Flashcards in Chpt. 2 - Key Terms Deck (54):
To listen to sounds made by internal organs with a stethoscope, especially the heart and lungs.
Body condition score
A numeric assessment of the patient's body weight compared with the ideal body weight.
Intestinal noises audible with or without a stethoscope, caused by gas moving through the intestinal tract.
Weight loss, loss of muscle mass, and general debilitation that may accompany chronic diseases.
Total blood flow from the heart per unit time.
Large-molecular-weight plasma proteins that provide oncotic pressure.
In a sleeplike state. Unresponsive to all stimuli including pain.
A form signed by the client confirming that he or she has been told about and understands the nature of the procedure to be performed, including the risks involved. Commonly includes a statement releasing VIC, the hospital, and other health care providers from responsibility for uncontrollable outcomes.
Constant rate infusion
Slow continuous administration of a drug at a rate sufficient to achieve the desired effect.
Fluids that contain water and small-molecular-weight solutes (such as NaCl) and that pass freely through vascular endothelium.
Blue discoloration of the MMs.
The breathing passages and tubes that convey fresh oxygen from the source (the atmosphere or the breathing circuit) to the alveoli, but in which no gas exchange can occur.
Anatomic dead space includes the bronchi, trachea, larynx, pharynx, and nasal cavity.
Mechanical dead space includes the Y-piece of the breathing circuit, where there is bidirectional flow of gases, and the portion of the endotracheal tube extending beyond the nose or the Y-piece and face mask.
Lacking strength; weak.
The number of drops (gtt) the IV solution is dripping at, e.g. gtt/min or gtt/sec.
Difficulty or labored breathing.
Large bruises. Discolorations of the skin or MMs caused by leakage of blood into the tissues.
Extra-label drug use
The use of an approved drug in a manner that is not in accordance with the approved label directions.
A dangerous GI condition, occurring primarily in deep-chested large breed dogs, in which the stomach swells with air and twists on its long axis, leading to shock, loss of blood supply, and other serious consequences.
A constant state within the body created and maintained by normal physiologic processes.
Elevated carbon dioxide levels in the blood.
Low BP; the opposite of hypertension.
Low body temp; the opposite of hyperthermia.
Low blood oxygen level.
Low tissue oxygen level.
Intestinal obstruction caused by inhibition of bowel motility; also referred to as gastrointestinal stasis.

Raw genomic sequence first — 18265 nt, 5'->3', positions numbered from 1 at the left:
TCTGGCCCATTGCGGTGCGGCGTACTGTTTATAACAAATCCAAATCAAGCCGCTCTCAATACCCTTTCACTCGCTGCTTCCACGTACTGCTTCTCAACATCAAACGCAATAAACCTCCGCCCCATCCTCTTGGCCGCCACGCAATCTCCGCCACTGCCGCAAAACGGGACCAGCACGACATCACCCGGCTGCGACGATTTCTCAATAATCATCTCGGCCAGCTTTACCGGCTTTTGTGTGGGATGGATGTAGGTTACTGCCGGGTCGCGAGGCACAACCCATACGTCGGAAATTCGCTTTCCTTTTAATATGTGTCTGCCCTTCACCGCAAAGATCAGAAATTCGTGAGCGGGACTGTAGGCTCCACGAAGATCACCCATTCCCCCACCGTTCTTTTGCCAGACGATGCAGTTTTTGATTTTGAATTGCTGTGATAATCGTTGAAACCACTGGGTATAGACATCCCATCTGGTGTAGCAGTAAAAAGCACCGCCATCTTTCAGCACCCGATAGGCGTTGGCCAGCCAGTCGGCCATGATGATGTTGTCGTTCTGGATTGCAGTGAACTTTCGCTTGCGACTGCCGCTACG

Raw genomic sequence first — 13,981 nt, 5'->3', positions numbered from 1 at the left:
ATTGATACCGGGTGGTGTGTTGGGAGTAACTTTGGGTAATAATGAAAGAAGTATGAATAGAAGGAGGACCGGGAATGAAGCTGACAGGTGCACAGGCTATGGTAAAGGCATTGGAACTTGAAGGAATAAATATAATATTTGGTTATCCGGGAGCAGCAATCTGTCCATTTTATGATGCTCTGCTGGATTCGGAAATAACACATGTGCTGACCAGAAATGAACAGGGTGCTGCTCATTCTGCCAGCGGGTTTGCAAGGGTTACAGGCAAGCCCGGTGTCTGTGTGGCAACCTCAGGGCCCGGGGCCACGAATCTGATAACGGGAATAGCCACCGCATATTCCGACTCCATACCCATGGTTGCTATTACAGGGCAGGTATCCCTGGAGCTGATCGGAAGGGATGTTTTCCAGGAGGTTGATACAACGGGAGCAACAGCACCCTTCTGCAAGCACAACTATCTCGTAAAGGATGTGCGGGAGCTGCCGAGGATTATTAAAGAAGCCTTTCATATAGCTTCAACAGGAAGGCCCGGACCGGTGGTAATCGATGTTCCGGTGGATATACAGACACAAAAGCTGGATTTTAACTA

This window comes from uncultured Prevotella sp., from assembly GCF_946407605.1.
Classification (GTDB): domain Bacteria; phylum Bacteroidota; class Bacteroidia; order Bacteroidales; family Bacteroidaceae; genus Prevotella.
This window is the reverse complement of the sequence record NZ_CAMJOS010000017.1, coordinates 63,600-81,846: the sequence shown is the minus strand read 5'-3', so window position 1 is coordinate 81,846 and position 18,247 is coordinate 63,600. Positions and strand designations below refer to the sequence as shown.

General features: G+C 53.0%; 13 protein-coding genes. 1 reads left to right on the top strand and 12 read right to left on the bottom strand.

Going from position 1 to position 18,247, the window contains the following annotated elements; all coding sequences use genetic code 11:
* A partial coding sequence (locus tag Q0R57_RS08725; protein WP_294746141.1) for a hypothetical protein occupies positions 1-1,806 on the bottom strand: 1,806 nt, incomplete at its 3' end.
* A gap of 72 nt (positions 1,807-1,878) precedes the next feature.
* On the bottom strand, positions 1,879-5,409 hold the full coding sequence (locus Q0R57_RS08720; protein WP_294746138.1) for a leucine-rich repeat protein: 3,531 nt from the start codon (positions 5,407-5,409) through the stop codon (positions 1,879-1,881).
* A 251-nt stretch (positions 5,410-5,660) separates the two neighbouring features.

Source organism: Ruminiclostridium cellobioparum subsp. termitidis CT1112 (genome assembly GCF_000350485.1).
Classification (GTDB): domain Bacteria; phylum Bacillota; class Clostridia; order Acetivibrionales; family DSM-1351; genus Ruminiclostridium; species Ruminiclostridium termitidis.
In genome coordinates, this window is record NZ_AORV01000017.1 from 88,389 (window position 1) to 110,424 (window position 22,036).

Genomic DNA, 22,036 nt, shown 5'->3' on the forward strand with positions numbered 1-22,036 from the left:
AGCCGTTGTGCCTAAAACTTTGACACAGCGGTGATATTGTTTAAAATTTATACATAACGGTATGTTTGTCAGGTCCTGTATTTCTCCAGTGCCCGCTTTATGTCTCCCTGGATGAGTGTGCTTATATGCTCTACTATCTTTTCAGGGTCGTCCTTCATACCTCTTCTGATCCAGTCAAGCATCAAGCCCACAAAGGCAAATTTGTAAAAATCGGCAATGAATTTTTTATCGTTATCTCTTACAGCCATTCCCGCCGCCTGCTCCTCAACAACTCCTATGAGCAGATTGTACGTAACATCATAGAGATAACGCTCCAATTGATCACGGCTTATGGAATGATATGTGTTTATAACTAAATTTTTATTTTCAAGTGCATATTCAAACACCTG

The desired rate at which a drug should be administered to achieve a steady state of a fixed dose which has been demonstrated to be therapeutically effective.
Force of heart muscle contraction.
Possessing gonads. Not spayed or castrated.
Depressed but able to be aroused with minimal difficulty.
Level of consciousness
The patient's responsiveness to stimuli. How easily the patient can be aroused. Often used to assess brain function.
Use a macrodrip set (10 or 15 gtt/mL) for infusion rates equal to or greater than 100 mL/hr or for patients weighing 10 kg or more.
Use a microdrip set (60 gtt/mL) for infusion rates less than 100 mL/hr or for patients weighing less than 10 kg.
Minimum patient database
A compilation of pertinent information from the patient history, physical examination, and diagnostic tests. Used to diagnose and manage a case.
Constriction of the pupil of the eye; opposite of mydriasis.
Depressed and unable to be fully aroused.
Osmotic pressure provided by large-molecular-weight colloids such as albumin.
A measurement of the number of dissolved solute particles per unit water in body fluids. Usually expressed as osmoles or milliosmoles per liter (mOsm/L) of water.
The pressure required to prevent water flow through a semipermeable membrane from a region of lower solute concentration to a region of higher solute concentration.
Small or pinpoint purple discolorations of the skin or MM resulting from hemorrhage. Smaller than purpura.
Physical status classification
A graded assessment of a patient's physical condition. Used to plan patient management prior to administering anesthetics and to gauge patient risk.
Purple discolorations of the skin or MM caused by hemorrhage. Larger than petechiae.
Flow of stomach contents into the esophagus and mouth unaccompanied by retching; as distinguished from vomiting, which is a forceful expulsion of stomach contents into the esophagus and mouth preceded by retching.
Whether or not the patient has been spayed or castrated. If intact, whether or not the patient is being used for breeding. In the case of female patients, whether pregnant or not.
Atoms or molecules dissolved in body water.
The species, breed, age, sex, and reproductive status of a patient.
Separation of dead tissue from surrounding live tissue in a wound. Often used in reference to tissue death and loss secondary to drug-induced damage.
Noisy breathing caused by turbulent air flow in the upper airways.
In a sleeplike state. Can be aroused only with a painful stimulus.
Fainting episodes caused by brain hypoxia.
Low platelet count.
Dilation of the blood vessels; the opposite of vasoconstriction.
Drugs that damage tissues if injected perivascularly.